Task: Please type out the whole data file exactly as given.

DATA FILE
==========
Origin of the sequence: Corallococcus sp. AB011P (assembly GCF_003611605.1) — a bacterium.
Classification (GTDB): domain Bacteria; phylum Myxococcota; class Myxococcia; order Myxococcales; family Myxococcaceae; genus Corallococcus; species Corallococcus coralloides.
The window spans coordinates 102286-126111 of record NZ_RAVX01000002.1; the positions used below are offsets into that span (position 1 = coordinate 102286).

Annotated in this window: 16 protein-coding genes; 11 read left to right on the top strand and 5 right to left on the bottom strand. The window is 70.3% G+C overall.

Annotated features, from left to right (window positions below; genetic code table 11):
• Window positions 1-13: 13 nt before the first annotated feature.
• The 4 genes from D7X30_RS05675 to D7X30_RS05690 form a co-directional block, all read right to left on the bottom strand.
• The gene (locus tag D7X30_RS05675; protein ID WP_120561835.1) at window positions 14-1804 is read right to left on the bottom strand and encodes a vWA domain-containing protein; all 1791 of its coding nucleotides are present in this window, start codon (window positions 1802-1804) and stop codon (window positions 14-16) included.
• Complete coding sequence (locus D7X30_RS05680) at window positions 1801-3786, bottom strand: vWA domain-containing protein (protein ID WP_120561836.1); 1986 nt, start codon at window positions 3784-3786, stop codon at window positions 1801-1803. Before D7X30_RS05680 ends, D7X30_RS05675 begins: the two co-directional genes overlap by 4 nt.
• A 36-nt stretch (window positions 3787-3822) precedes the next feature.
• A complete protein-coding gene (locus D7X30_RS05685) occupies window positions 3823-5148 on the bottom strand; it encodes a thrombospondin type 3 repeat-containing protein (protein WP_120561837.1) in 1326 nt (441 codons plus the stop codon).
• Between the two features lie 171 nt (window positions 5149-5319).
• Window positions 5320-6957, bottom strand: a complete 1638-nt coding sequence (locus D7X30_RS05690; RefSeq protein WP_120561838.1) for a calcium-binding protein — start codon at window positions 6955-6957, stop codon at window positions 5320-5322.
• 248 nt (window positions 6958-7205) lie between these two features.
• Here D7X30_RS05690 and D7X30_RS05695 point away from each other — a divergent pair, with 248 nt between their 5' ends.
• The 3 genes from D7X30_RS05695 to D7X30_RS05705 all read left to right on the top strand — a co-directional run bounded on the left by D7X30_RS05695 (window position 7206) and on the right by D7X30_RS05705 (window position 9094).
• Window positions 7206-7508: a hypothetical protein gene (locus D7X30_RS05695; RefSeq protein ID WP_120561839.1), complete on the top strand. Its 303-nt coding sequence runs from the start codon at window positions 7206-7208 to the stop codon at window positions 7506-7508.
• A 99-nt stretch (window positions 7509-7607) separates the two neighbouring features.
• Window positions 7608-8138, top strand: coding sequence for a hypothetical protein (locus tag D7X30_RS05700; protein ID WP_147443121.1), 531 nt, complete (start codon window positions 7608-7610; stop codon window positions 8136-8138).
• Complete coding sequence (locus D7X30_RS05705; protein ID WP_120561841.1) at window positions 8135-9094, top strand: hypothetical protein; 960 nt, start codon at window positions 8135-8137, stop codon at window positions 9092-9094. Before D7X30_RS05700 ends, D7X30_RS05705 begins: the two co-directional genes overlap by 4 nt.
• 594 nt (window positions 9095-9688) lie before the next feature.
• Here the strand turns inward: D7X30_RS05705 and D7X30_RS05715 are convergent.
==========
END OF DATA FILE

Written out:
Origin of the sequence: Corallococcus sp. AB011P (assembly GCF_003611605.1) — a bacterium.
Classification (GTDB): domain Bacteria; phylum Myxococcota; class Myxococcia; order Myxococcales; family Myxococcaceae; genus Corallococcus; species Corallococcus coralloides.
The window spans coordinates 102286-126111 of record NZ_RAVX01000002.1; the positions used below are offsets into that span (position 1 = coordinate 102286).

Annotated in this window: 16 protein-coding genes; 11 read left to right on the top strand and 5 right to left on the bottom strand. The window is 70.3% G+C overall.

Annotated features, from left to right (window positions below; genetic code table 11):
• Window positions 1-13: 13 nt before the first annotated feature.
• The 4 genes from D7X30_RS05675 to D7X30_RS05690 form a co-directional block, all read right to left on the bottom strand.
• The gene (locus tag D7X30_RS05675; protein ID WP_120561835.1) at window positions 14-1804 is read right to left on the bottom strand and encodes a vWA domain-containing protein; all 1791 of its coding nucleotides are present in this window, start codon (window positions 1802-1804) and stop codon (window positions 14-16) included.
• Complete coding sequence (locus D7X30_RS05680) at window positions 1801-3786, bottom strand: vWA domain-containing protein (protein ID WP_120561836.1); 1986 nt, start codon at window positions 3784-3786, stop codon at window positions 1801-1803. Before D7X30_RS05680 ends, D7X30_RS05675 begins: the two co-directional genes overlap by 4 nt.
• A 36-nt stretch (window positions 3787-3822) precedes the next feature.
• A complete protein-coding gene (locus D7X30_RS05685) occupies window positions 3823-5148 on the bottom strand; it encodes a thrombospondin type 3 repeat-containing protein (protein WP_120561837.1) in 1326 nt (441 codons plus the stop codon).
• Between the two features lie 171 nt (window positions 5149-5319).
• Window positions 5320-6957, bottom strand: a complete 1638-nt coding sequence (locus D7X30_RS05690; RefSeq protein WP_120561838.1) for a calcium-binding protein — start codon at window positions 6955-6957, stop codon at window positions 5320-5322.
• 248 nt (window positions 6958-7205) lie between these two features.
• Here D7X30_RS05690 and D7X30_RS05695 point away from each other — a divergent pair, with 248 nt between their 5' ends.
• The 3 genes from D7X30_RS05695 to D7X30_RS05705 all read left to right on the top strand — a co-directional run bounded on the left by D7X30_RS05695 (window position 7206) and on the right by D7X30_RS05705 (window position 9094).
• Window positions 7206-7508: a hypothetical protein gene (locus D7X30_RS05695; RefSeq protein ID WP_120561839.1), complete on the top strand. Its 303-nt coding sequence runs from the start codon at window positions 7206-7208 to the stop codon at window positions 7506-7508.
• A 99-nt stretch (window positions 7509-7607) separates the two neighbouring features.
• Window positions 7608-8138, top strand: coding sequence for a hypothetical protein (locus tag D7X30_RS05700; protein ID WP_147443121.1), 531 nt, complete (start codon window positions 7608-7610; stop codon window positions 8136-8138).
• Complete coding sequence (locus D7X30_RS05705; protein ID WP_120561841.1) at window positions 8135-9094, top strand: hypothetical protein; 960 nt, start codon at window positions 8135-8137, stop codon at window positions 9092-9094. Before D7X30_RS05700 ends, D7X30_RS05705 begins: the two co-directional genes overlap by 4 nt.
• 594 nt (window positions 9095-9688) lie before the next feature.
• Here the strand turns inward: D7X30_RS05705 and D7X30_RS05715 are convergent.